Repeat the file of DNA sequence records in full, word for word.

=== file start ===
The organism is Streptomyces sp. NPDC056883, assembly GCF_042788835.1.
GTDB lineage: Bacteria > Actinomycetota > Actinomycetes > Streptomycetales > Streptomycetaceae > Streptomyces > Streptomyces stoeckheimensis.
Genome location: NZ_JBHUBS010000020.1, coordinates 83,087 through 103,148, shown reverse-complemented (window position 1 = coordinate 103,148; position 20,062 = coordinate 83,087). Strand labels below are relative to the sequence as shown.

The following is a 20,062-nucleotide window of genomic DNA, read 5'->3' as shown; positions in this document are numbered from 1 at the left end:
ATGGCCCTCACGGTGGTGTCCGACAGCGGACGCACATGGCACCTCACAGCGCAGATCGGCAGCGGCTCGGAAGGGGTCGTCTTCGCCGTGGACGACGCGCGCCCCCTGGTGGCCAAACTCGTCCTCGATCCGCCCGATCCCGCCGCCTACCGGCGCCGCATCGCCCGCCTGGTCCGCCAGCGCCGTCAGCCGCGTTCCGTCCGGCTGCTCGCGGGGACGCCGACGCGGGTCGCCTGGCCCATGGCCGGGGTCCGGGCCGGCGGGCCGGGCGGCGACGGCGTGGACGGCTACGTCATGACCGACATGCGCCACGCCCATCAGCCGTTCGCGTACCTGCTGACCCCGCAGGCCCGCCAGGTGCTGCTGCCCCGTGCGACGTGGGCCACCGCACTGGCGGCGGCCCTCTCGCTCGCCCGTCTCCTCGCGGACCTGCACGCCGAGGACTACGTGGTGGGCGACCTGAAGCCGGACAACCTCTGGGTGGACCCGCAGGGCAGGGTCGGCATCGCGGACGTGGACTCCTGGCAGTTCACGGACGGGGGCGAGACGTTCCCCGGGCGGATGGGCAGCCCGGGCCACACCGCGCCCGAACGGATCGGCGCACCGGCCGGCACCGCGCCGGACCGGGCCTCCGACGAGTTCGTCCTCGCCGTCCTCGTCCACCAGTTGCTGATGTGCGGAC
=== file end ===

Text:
The organism is Streptomyces sp. NPDC056883, assembly GCF_042788835.1.
GTDB lineage: Bacteria > Actinomycetota > Actinomycetes > Streptomycetales > Streptomycetaceae > Streptomyces > Streptomyces stoeckheimensis.
Genome location: NZ_JBHUBS010000020.1, coordinates 83,087 through 103,148, shown reverse-complemented (window position 1 = coordinate 103,148; position 20,062 = coordinate 83,087). Strand labels below are relative to the sequence as shown.

The following is a 20,062-nucleotide window of genomic DNA, read 5'->3' as shown; positions in this document are numbered from 1 at the left end:
ATGGCCCTCACGGTGGTGTCCGACAGCGGACGCACATGGCACCTCACAGCGCAGATCGGCAGCGGCTCGGAAGGGGTCGTCTTCGCCGTGGACGACGCGCGCCCCCTGGTGGCCAAACTCGTCCTCGATCCGCCCGATCCCGCCGCCTACCGGCGCCGCATCGCCCGCCTGGTCCGCCAGCGCCGTCAGCCGCGTTCCGTCCGGCTGCTCGCGGGGACGCCGACGCGGGTCGCCTGGCCCATGGCCGGGGTCCGGGCCGGCGGGCCGGGCGGCGACGGCGTGGACGGCTACGTCATGACCGACATGCGCCACGCCCATCAGCCGTTCGCGTACCTGCTGACCCCGCAGGCCCGCCAGGTGCTGCTGCCCCGTGCGACGTGGGCCACCGCACTGGCGGCGGCCCTCTCGCTCGCCCGTCTCCTCGCGGACCTGCACGCCGAGGACTACGTGGTGGGCGACCTGAAGCCGGACAACCTCTGGGTGGACCCGCAGGGCAGGGTCGGCATCGCGGACGTGGACTCCTGGCAGTTCACGGACGGGGGCGAGACGTTCCCCGGGCGGATGGGCAGCCCGGGCCACACCGCGCCCGAACGGATCGGCGCACCGGCCGGCACCGCGCCGGACCGGGCCTCCGACGAGTTCGTCCTCGCCGTCCTCGTCCACCAGTTGCTGATGTGCGGAC